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Montana politics, elections and legislative news

Montana's Reps Like Farm Bill, Divided On Food Stamp Work Requirement

Irrigation sprinklers.

The Senate has started debating its version of the Farm Bill, and both of Montana’s Senators, Jon Tester and Steve Daines, say their chamber’s version of the Farm Bill is good news for Montana farmers and ranchers. But they disagree on at least one important aspect of it.

First, Yellowstone Public Radio's Jackie Yamanaka reports on what they agree on.

Tester says this is an issue where you will find the state’s congressional delegation pretty much walking in lock step.

"I think we all understand that you need to get a farm bill that has a good safety net and helps people that need help putting food on the table, and gives certainty to agriculture, especially at this moment in time where trade is becoming such a big issue."

Daines agrees this bill brings certainty for producers in areas like crop insurance. But as for trade, Daines – who’s a member of the Senate Agriculture, Nutrition, and Forestry Committee – says the Senate’s version does not contain market certainty for producers, many of whom have found their commodities in the middle of the tit-for-tat over tariffs.

Daines says he, along with many others, are working with the White House to bring a swift resolution to some of these trade disputes.

"Trade should be free. It should be fair. China has gotten away with blatant theft of intellectual property. And we need access to these overseas markets. At the same time, China must be confronted with some of their trade practices that are unfair to the American worker."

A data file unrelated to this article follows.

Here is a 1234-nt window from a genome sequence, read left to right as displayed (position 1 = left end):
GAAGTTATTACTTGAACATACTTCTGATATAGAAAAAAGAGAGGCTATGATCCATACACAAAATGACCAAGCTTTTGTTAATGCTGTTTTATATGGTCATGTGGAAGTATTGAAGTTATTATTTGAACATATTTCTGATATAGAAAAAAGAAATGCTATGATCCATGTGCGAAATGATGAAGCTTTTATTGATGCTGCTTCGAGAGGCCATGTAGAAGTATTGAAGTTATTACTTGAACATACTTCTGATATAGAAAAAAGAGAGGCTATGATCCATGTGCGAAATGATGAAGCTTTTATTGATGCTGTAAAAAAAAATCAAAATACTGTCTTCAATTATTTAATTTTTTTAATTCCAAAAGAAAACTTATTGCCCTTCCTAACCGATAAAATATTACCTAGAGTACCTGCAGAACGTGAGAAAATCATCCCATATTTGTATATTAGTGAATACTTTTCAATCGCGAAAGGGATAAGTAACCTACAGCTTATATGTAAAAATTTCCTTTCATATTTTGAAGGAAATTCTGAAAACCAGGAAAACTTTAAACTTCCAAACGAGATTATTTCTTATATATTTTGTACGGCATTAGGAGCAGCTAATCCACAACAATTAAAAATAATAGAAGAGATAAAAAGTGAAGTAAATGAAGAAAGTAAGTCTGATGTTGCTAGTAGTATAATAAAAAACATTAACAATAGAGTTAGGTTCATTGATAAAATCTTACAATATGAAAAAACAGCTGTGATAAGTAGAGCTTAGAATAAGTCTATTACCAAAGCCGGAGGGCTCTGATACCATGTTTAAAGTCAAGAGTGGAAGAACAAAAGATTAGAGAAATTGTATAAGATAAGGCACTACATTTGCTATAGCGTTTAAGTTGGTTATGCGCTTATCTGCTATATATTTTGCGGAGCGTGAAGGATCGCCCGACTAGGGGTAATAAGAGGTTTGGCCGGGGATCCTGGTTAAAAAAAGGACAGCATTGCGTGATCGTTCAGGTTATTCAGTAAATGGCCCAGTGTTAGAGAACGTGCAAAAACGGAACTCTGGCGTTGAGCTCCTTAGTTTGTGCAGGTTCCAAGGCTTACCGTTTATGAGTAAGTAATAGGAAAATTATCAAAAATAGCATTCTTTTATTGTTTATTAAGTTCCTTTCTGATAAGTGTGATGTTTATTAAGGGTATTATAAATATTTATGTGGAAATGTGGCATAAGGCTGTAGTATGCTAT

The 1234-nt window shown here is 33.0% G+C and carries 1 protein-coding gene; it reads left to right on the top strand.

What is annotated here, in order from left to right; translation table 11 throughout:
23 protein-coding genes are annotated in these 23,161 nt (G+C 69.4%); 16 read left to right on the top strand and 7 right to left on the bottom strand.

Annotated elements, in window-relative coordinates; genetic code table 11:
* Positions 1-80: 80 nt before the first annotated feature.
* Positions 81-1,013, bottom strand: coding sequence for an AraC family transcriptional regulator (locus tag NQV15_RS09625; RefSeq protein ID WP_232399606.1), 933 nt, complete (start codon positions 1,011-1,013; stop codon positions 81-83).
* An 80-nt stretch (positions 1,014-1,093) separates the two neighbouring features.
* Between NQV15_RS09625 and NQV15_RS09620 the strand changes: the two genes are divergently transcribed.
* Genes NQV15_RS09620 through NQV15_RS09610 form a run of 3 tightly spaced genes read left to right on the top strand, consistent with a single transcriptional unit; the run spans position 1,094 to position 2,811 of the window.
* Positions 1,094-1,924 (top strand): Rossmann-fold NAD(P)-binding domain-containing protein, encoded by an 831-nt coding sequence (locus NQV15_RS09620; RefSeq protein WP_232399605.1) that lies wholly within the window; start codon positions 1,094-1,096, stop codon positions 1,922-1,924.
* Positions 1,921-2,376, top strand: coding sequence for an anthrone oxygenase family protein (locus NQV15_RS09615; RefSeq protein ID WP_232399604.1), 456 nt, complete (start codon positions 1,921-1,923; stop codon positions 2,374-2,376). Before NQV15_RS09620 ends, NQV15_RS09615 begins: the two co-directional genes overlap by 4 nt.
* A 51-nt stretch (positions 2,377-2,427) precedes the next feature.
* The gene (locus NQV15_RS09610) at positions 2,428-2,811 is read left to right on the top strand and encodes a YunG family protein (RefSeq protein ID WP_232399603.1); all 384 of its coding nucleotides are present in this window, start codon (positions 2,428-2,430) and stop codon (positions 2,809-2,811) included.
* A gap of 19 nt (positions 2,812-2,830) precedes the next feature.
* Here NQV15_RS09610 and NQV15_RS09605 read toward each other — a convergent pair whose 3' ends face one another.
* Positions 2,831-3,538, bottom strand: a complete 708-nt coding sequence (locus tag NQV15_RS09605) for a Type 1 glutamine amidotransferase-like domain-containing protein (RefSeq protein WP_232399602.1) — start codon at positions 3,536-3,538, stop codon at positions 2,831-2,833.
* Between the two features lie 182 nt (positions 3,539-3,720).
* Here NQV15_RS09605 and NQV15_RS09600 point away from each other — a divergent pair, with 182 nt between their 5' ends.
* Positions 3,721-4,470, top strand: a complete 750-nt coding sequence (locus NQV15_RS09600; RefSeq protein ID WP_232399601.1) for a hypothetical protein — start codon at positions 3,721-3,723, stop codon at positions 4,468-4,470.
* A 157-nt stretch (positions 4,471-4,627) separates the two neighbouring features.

The current Farm Bill expires at the end of September. The Senate is working this week on its version and both Daines and Tester are hopeful a bill will be passed by the chamber this week.

Senators Daines and Tester disagree, however, on work requirements for people who get food stamps.

The Farm Bill authorizes and funds food stamps, also called SNAP benefits. The House version of it, passed last week, would require adults younger than 60 who aren’t disabled to work 20 hours a week to get SNAP benefits.

"I support those ideas," Daines says. "I would have liked to have seen that, frankly, in the Senate version of the Farm Bill."

The Senate Farm bill as introduced did not have a food stamps work requirement in it, but that could be introduced as an amendment this week. Even if it’s not, it could be included in the final version of the bill, which would be a merger of the bills passed by the House and Senate.

Democratic Senator Jon Tester does not support the work requirements in the House bill, saying, “The House needs to stop playing politics … Farmers and ranchers need certainty from Congress, not political games.”

Republican Congressman Greg Gianforte voted for the House Farm Bill.

Matt Rosendale, the Republican challenger for Senator Tester’s seat this year supports the work requirements in the House bill.

Eric Whitney is NPR's Mountain West/Great Plains Bureau Chief, and was the former news director for Montana Public Radio.
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